The three communication theories I have applied to provide the most insight into understanding the dynamics of the observed conversation between two people are; the transmission model (Shannon & Weaver 1949), Fuller’s ecological model (Fouler 2004), and an expanded model of communication (Munson 2012). In this essay I have used a conversation I had listened to which was between my friend (from here on will be named George) and his friend (from here on will be named Mark). Problems that arose during the conversation will be explained as well as how George and Mark overcame them.
From there the essay will compare and contrast the three communication theories and decide which of these best simplify the conversation. Complexities of the conversation I was asked by George to take him down to the pub to meet up with Mark for a couple of games of pool, whilst chatting over a cold beer. George is nearly completely illiterate due to him leaving school at the age of 12, moving to the Northern territory and working on a cattle farm up until the age of 19, where he then moved back to Lissome.
Mark is completely deaf and has next to no ability to lip read (this I had not known until I met him). Both George and Mark do not know sign language of any kind. George and has learnt to use abbreviations in text messages, which is about the extent of his written language capabilities. Problems that arose George had been avoiding this meeting because he finds the conversations very difficult, and this usually leads to heated discussions, especially when the conversations centered on Mark’s granddaughter (which George has always had affectionate feelings for but never acted upon).
Both George and Mark have their own perceptions on what is going on in her life, which has, and still causes either Mark or George to have expectations from the other, and creates selective perceptions (Withes 2009). This introduces psychological noise and detracts from the meanings of some of the messages in the conversation. A one way lack of tone and inflection in the voice to communicate feelings and emotions more clearly can provide misunderstanding in the meaning of some messages. Language barrier from non-literate to literate people poses the greatest barrier to messages both to and from each other.
Feedback is restricted to kinesics emblems, regulators, and illustrators (De Vito 2001). George aged 2 and Mark aged 64 both have different educational backgrounds in which written communication differs. Text messaging or testing (Shaw et al. 2007) can be a major source of misinterpretation, though Mark has been using his mobile phone for some time now. This leads to the conclusion that this increases the communication abilities of how Mark can interact with George, though there is still the written language barrier between them (Kumara et al. 2011).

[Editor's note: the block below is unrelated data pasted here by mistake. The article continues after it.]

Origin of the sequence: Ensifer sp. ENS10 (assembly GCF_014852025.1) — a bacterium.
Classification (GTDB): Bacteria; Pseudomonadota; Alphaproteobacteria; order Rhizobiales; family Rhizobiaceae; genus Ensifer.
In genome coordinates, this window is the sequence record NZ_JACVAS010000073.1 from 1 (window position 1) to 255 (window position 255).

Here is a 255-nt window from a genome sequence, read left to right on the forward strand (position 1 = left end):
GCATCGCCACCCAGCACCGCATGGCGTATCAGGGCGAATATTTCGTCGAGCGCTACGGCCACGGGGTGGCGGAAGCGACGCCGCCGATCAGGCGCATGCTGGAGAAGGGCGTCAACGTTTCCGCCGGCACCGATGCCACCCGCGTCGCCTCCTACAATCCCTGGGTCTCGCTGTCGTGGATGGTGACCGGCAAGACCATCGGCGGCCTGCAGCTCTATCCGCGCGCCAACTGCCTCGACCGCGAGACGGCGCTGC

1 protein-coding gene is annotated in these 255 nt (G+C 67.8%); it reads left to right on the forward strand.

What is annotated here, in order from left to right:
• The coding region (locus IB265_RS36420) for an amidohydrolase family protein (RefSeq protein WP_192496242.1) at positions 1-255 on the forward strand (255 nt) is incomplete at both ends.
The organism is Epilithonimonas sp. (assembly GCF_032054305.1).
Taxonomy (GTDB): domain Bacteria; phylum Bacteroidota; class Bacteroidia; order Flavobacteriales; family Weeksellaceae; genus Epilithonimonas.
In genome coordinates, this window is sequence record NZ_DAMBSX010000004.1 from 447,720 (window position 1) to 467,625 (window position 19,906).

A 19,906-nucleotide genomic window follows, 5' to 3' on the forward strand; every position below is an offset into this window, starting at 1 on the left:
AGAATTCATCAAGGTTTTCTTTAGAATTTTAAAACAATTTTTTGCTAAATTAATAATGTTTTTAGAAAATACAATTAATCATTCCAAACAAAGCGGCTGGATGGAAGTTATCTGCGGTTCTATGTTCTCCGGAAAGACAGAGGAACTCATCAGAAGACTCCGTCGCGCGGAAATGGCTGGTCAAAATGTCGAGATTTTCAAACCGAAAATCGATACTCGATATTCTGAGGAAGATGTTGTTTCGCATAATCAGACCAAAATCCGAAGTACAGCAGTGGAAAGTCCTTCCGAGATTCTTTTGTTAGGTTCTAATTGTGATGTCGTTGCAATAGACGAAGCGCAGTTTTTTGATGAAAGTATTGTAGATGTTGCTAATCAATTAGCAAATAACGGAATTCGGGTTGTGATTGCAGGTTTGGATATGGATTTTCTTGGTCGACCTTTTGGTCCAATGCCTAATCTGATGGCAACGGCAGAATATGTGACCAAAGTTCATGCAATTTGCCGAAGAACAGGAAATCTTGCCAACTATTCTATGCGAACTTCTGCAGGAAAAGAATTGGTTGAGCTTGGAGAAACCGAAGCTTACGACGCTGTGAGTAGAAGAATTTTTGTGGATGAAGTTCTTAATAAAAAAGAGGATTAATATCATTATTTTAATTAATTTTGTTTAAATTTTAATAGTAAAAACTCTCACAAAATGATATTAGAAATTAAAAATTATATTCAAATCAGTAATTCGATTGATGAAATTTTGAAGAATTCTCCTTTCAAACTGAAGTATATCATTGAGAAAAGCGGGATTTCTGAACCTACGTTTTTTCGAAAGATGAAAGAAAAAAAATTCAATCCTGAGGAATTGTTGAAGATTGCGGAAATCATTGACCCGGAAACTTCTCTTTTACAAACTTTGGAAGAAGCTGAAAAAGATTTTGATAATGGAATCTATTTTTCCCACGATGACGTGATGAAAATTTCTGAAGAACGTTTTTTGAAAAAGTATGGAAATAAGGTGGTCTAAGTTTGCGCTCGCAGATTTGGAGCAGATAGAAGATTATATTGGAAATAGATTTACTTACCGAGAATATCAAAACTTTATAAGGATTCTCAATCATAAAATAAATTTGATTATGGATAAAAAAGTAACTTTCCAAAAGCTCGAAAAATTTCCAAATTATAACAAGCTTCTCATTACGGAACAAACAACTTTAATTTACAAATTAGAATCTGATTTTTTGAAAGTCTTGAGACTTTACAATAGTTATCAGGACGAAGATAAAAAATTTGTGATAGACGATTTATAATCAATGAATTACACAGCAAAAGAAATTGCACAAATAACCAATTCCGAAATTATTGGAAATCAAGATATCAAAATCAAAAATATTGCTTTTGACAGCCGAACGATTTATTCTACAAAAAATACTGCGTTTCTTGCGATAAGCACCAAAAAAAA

How George and Mark overcome these problems The over emphasis of kinesics emblems, regulators, and illustrators (De Vito 2001) had o be used as feedback due to the lack of language being used by George. Facial expressions become very important for Mark and George to try to convey their own, and comprehend each other’s emotions, from understanding to frustration. Increased eye contact which would make most people more nervous and defensive (De Vito 2001) become a highly prized resource for feedback as well it had helped regulate the control of the conversation.
Shannon and Weaver’s transmission model (Shannon & Weaver 1949) seems to be the simplest model, and therefore maybe the est. for most situations; however, it lacks the detail in which the complexities of
This model is an excellent model but focuses on more of the use of the language and the media it is conveyed in and to so much on person to person communications. Figure 2: An Ecological Model of the Communication (Source: Fouler 2004) Union’s expanded model of communication is more complex than Fuller’s as well as Shannon and Weaver’s models, though it is more appropriate to this conversation had between George and Mark due to the fact it shows that in order for the communication to happen the sender must pre-edit and then encode the message pass the message onto the receiver where he decodes and edits the message.
Munson also takes into account the use of mechanical, behavioral and semantic actors of encoding, and understands that if the message is to be understood the receiver must be able to decode the message. This is particularly relevant, and highly important to this conversation between George and Mark due to the factors mentioned before. Context Figure 3: An expanded model of communication (Source: Munson 2012) Conclusion I have found Shannon and Weavers transactional model too simple and cannot evaluate the complexities of this situation, and that Fuller’s model too broad and not able to focus on the problems that need to be addressed.
Therefore, I believe hat Union’s expanded model of communication is the most adequate to use out of the three models that were written about because Union’s model has shown how a message from George is first pre-edited (thoughts), then encoded (written on paper), passed on through noise (physical, psychological as well as expectations and selective perception), decoded by the receiver (reading Georges writing) and then finally edited to Mark’s own meaning and interpretation.
This explains how there was some heated discussions in the past, and will continue to be so until they are able to actively listen’ to each other before they place their own selective perceptions and expectations on their conversation.